• Reasonable Personal Protection Measures for Firearms Owners – Several bills were introduced that fight to protect our 2nd Amendment Rights.These bills do the following:  allow children under the age of 14 to be able to handle a handgun under proper supervision, allows suppressors on firearms, prevents the State from declaring an emergency and taking our right to possess firearms away, allows firearms to be legally carried on ATV’s or snowmobiles just like other vehicles, and protects the identities of people who possess a conceal carry permit or who apply for a permit.
This week has been an important one and even with the snow storm and the Caucus, much has been accomplished in Des Moines.  I understand that the Conference Committee for State Supplemental Aid has been meeting and progress is happening.  Last year as the same time very little movement had been made.  I am encouraged that we will have some good news fairly soon in regards to education funding.  I have been assured the goal with the committee is to have something concrete for our schools soon.  As a reminder, currently the House has a proposal to provide 2 percent additional revenue to schools and the Senate has a proposal to provide 4 percent in revenue to schools.  I anticipate the final percentage to be somewhere in the middle.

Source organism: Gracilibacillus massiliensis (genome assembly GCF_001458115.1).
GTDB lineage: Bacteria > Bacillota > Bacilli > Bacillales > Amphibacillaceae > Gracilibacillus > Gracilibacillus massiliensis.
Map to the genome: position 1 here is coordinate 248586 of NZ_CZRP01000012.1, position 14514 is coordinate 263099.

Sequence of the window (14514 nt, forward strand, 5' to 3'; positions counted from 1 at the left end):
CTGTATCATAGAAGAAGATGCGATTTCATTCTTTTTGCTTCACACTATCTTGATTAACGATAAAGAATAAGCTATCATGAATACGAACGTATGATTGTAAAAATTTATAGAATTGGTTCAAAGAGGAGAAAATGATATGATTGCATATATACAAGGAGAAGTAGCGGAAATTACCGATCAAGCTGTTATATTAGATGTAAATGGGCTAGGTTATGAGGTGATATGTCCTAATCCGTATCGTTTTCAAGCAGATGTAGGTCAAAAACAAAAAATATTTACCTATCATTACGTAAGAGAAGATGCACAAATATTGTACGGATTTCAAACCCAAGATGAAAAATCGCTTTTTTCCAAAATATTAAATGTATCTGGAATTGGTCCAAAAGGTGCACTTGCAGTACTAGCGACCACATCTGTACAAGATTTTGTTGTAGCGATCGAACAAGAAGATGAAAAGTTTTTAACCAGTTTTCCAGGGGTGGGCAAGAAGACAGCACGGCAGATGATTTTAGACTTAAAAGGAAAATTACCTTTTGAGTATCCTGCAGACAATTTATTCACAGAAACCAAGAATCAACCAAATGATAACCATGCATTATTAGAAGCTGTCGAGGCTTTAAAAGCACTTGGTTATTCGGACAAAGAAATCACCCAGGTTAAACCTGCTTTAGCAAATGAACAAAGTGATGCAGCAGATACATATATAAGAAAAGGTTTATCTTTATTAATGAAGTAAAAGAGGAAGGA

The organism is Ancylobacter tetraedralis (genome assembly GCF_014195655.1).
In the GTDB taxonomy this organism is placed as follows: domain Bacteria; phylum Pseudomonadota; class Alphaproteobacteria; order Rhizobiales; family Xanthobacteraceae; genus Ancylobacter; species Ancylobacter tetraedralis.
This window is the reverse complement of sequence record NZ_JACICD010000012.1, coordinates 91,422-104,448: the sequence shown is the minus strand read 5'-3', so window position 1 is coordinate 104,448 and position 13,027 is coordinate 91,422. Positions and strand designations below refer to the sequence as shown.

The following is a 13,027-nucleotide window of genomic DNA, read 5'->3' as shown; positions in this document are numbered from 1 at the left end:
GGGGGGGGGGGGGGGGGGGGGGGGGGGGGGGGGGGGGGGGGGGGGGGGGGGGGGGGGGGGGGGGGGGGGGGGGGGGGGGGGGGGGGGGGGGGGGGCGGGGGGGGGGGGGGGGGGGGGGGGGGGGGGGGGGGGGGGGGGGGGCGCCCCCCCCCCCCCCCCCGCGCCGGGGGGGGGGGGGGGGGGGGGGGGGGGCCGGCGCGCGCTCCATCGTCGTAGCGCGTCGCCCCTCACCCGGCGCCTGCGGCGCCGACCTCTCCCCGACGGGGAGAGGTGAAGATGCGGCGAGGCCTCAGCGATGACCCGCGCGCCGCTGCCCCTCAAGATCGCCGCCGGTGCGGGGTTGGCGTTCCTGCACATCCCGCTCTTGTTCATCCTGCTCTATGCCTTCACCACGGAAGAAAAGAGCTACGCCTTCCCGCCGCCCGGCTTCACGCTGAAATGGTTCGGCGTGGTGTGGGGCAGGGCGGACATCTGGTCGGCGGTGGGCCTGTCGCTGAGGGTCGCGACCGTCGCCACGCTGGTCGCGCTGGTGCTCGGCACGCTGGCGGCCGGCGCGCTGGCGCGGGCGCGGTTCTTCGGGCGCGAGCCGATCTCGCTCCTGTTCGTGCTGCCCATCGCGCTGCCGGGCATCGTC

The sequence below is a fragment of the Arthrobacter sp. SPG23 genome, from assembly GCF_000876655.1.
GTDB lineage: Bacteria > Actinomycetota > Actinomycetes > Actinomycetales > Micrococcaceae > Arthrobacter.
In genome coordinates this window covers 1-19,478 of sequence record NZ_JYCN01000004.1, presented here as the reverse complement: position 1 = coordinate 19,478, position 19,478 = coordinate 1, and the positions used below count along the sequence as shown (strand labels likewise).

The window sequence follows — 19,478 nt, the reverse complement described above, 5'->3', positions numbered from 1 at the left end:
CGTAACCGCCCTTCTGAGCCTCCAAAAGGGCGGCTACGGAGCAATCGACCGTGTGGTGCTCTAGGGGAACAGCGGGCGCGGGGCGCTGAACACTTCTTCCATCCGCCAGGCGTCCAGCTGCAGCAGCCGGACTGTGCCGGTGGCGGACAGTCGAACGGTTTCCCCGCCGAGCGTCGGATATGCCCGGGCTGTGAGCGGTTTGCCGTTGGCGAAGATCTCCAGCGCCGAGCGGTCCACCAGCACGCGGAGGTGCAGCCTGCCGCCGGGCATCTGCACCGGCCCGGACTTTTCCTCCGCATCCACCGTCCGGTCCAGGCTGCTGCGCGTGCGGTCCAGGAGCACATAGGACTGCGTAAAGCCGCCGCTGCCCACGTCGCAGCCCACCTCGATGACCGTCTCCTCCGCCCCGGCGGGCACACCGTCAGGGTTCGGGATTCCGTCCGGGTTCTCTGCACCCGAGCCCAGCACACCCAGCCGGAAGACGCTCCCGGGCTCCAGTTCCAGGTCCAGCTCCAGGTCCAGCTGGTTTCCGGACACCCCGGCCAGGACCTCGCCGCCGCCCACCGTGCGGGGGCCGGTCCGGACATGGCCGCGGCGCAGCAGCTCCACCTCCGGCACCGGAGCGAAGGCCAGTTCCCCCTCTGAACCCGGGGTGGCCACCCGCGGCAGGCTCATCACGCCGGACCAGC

Sometime this week, I will be approving a water quality bill to be released.  That bill has several very important components and I will expand on those components next week.  Rest assured any water quality bill that I will file will have the support of my colleagues, will be voluntary, and will make a very big impact on the water quality issue. 

As always, I appreciate your support and your input.  I work hard to represent you and take this position, which you have elected me to, seriously.  I work hard to represent your values on the concrete of Des Moines and we are making progress.

Sincerely,

Representative John H. Wills
 


Legislative Priorities 

2015-16 HOUSE REPUBLICAN BUDGET PRINCIPLES

House Republicans are committed to these principles to produce a balanced and sustainable state budget:

  1. We will spend less than the state collects;
  2. We will not use one-time money to fund on-going needs;
  3. We will not balance the budget by intentionally underfunding programs; and